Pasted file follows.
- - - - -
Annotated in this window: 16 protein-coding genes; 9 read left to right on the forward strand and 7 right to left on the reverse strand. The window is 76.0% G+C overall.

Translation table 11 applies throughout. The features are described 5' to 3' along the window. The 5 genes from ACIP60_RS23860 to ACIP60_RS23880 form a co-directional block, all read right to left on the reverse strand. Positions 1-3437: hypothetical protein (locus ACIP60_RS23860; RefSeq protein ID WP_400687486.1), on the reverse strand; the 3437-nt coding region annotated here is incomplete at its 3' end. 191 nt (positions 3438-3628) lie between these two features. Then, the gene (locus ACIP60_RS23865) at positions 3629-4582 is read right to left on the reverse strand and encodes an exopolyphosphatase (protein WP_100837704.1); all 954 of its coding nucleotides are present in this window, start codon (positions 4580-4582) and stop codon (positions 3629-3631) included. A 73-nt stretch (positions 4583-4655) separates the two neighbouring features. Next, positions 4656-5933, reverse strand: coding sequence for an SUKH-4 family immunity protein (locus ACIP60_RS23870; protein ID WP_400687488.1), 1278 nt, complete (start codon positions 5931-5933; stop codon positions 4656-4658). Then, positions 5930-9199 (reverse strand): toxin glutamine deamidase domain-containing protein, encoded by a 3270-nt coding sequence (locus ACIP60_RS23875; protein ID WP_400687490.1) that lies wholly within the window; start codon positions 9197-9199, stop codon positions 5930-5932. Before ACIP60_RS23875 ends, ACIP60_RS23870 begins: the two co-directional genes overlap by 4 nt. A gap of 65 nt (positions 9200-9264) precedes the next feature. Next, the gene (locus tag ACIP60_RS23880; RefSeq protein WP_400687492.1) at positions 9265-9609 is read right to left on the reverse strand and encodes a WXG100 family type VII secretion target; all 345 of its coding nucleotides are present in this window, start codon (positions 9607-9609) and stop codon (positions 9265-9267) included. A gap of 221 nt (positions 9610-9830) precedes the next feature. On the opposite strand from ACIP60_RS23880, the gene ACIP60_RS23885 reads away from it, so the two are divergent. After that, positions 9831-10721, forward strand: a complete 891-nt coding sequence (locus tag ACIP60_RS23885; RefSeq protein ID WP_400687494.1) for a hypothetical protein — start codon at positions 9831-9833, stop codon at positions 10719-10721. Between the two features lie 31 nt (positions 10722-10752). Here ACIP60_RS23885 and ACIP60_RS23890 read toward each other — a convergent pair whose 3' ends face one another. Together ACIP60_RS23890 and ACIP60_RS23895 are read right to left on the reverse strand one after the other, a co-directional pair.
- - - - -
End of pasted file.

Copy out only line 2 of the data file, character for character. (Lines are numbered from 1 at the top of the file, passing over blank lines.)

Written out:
Translation table 11 applies throughout. The features are described 5' to 3' along the window. The 5 genes from ACIP60_RS23860 to ACIP60_RS23880 form a co-directional block, all read right to left on the reverse strand. Positions 1-3437: hypothetical protein (locus ACIP60_RS23860; RefSeq protein ID WP_400687486.1), on the reverse strand; the 3437-nt coding region annotated here is incomplete at its 3' end. 191 nt (positions 3438-3628) lie between these two features. Then, the gene (locus ACIP60_RS23865) at positions 3629-4582 is read right to left on the reverse strand and encodes an exopolyphosphatase (protein WP_100837704.1); all 954 of its coding nucleotides are present in this window, start codon (positions 4580-4582) and stop codon (positions 3629-3631) included. A 73-nt stretch (positions 4583-4655) separates the two neighbouring features. Next, positions 4656-5933, reverse strand: coding sequence for an SUKH-4 family immunity protein (locus ACIP60_RS23870; protein ID WP_400687488.1), 1278 nt, complete (start codon positions 5931-5933; stop codon positions 4656-4658). Then, positions 5930-9199 (reverse strand): toxin glutamine deamidase domain-containing protein, encoded by a 3270-nt coding sequence (locus ACIP60_RS23875; protein ID WP_400687490.1) that lies wholly within the window; start codon positions 9197-9199, stop codon positions 5930-5932. Before ACIP60_RS23875 ends, ACIP60_RS23870 begins: the two co-directional genes overlap by 4 nt. A gap of 65 nt (positions 9200-9264) precedes the next feature. Next, the gene (locus tag ACIP60_RS23880; RefSeq protein WP_400687492.1) at positions 9265-9609 is read right to left on the reverse strand and encodes a WXG100 family type VII secretion target; all 345 of its coding nucleotides are present in this window, start codon (positions 9607-9609) and stop codon (positions 9265-9267) included. A gap of 221 nt (positions 9610-9830) precedes the next feature. On the opposite strand from ACIP60_RS23880, the gene ACIP60_RS23885 reads away from it, so the two are divergent. After that, positions 9831-10721, forward strand: a complete 891-nt coding sequence (locus tag ACIP60_RS23885; RefSeq protein ID WP_400687494.1) for a hypothetical protein — start codon at positions 9831-9833, stop codon at positions 10719-10721. Between the two features lie 31 nt (positions 10722-10752). Here ACIP60_RS23885 and ACIP60_RS23890 read toward each other — a convergent pair whose 3' ends face one another. Together ACIP60_RS23890 and ACIP60_RS23895 are read right to left on the reverse strand one after the other, a co-directional pair.